Let us take another example. There is nothing so edifying and inspiring for the young as the right learning of History. They like to hear what the grown up people have done and said—what brave men have done, and what wise men have planned, and men of genius have written or sung; nor can there be the least objection to giving them a connected view of the course of events in our own history or in the history of the world. And if all this is given so as to carry the living interest of the pupil with us, it can not be forgotten. Biography for the youngest, events for those a little older, and the connection of events with what is called the development of the nation for those still older,--these would seem to be the natural steps toward a general and retainable view of history. But the greed for facts, the felt and fussy necessity of knowing this and that and the other thing, drives us into the path of compression, so that, at last, every thing that has, and much that has not happened, is squeezed into the pages of the school history book. I have before me a complete' history of England, from the invasion of Julius Cæsar down to our late war in Abyssinia, which costs only a penny. It is called a text-book; but we all know very well that it is not so employed—that it is not used by the teacher to give narrative from and to base explanations upon; but that it is in daily use as a memory and a cram book. These and larger books have been rightly said to combine the respective disadvantages of the multiplication table and the Newgate Calendar, being little better than a list of dates and battles, enlivened by murders and other crimes, with a sprinkling of entertaining stories, most of which are now no longer regarded as authentic, and which we are taught first to believe and afterward to disbelieve.' I do not myself know what general impression—if any-the getting up of such books leaves upon the mind of the growing youth; but I should judge, from an examination I have made of several hundreds, that the half-conscious notion which settles in their heads is, that government of God upon earth is a government of accident tempered by catastrophe. Now the chance of filling the heads and hearts of young persons with a knowledge of the best and constructive side of humanity, of firing them with a love of nobleness and goodness, of training them to self-sacrifice for the good of the State and of their fellow-men, is lost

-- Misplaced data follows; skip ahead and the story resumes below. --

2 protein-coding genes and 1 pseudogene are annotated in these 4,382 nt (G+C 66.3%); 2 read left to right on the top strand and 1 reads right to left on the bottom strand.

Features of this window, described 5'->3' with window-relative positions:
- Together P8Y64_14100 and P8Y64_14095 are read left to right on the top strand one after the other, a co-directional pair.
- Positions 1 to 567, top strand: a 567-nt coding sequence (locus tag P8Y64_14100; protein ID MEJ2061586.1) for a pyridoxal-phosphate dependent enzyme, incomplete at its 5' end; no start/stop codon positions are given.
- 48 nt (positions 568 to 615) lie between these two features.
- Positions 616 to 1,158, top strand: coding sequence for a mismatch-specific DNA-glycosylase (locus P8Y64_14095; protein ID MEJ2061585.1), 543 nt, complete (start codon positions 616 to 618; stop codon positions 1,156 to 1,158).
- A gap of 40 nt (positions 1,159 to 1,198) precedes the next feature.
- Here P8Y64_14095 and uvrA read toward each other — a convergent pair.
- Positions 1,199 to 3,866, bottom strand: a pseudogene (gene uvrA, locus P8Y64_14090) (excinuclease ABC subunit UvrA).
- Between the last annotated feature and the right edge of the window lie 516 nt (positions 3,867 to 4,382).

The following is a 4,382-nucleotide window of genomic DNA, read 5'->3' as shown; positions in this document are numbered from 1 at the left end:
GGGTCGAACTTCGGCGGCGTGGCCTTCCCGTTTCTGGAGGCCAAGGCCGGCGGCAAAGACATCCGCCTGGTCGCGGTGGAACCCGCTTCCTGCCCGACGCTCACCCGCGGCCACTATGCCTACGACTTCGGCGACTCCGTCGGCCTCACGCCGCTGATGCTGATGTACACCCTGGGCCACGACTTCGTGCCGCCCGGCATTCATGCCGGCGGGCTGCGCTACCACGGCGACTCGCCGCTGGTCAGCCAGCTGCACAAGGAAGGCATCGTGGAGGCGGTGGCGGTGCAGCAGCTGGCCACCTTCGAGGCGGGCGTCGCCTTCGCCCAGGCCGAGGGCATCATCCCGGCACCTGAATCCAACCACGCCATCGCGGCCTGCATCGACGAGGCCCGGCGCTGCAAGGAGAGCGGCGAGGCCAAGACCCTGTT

, and the spirit of history is extinguished by the demands of routine and drill, of encyclopædism and abridgment. A hortus siccus of dates and events, deaths and successions, battles and murders, -a dry and highly abstract calculus of historical series and constitutional epochs, out of which comes no inspiration, and into which can be put no sympathy,—takes the place of a living and spoken narrative, to which children can listen for hours, to which they will listen when repeated in the very same words again and again, the gaps of which they will fill with that imaginative experience which exists in a more or less latent form in the mind of every child. In. stead of this, he ‘learns' the poor stuff that is given him in books; be can not hold it; it can not hold him; it will not combine with other knowledge, and when he leaves school, he quite comfortably gives it all up and forgets all about it

Let me take still another example; and I have the less hesitation in calling your attention to it, as what I have to say applies in this subject both to primary and to secondary instruction. There is a subject called Grammar, which fills a considerable amount of time in all our schools. There are also about seven hundred grammars of the English language in the South Kensington Museum, to show the teacher how to teach it, and to guide the pupil how to learn it. Of these seven hundred, most of which I have looked into, about six bundred and fifty are only expressions of private opinion regarding certain phenomena in our mother tongue; and they have no more value for a student of the philol. ogy of the English language than Mrs. Marcet's conversations on chemistry have for a modern student of that science. But we have to ask ourselves what purpose we have in teaching what is called Grammar? That purpose can only be one of three. Either it is (1) to teach the history, growth, and form of our own language, on the scientific basis of philology; or (2) it is to teach grammar as an introduction to literature, to the power of appreciating and enjoying the best writers; or it is (3) to furnish a certain kind of easy and agreeable training in elementary logic, in so far as that can be received from words. If the first be our object, we are very deficient in Great Britain, as the grammars in general use give no hint of the fact that our language had any bistory at all, and take no cognizance of the difference between the English of the present century and the English of the fourteenth or of the ninth. If it is the second purpose that is kept in view, we must lament the fact that elaborate preparations—in the form of parsing, analysis, rules of syntax, etymology, and prosody-are made; and when the pupil is thoroughly prepared to be ushered into the presence of the great masters of thought and expression, in the hope that he will form with some of them a life-long friendship, the introduction does not take place at all. If a training in the art of thinking is our aim, it can not be denied that this is very useful, and there are good teachers who succeed admirably in it. But they are not assisted by the books. On the contrary, these books afford to the young student of logic his best and richest field for the hunt after logical errors; they contain, in rank profusion, every kind of blunder-cross-division, undistributed middle, imperfect induction, insufficient and inconvertible definition, and every other species of logical fallacy.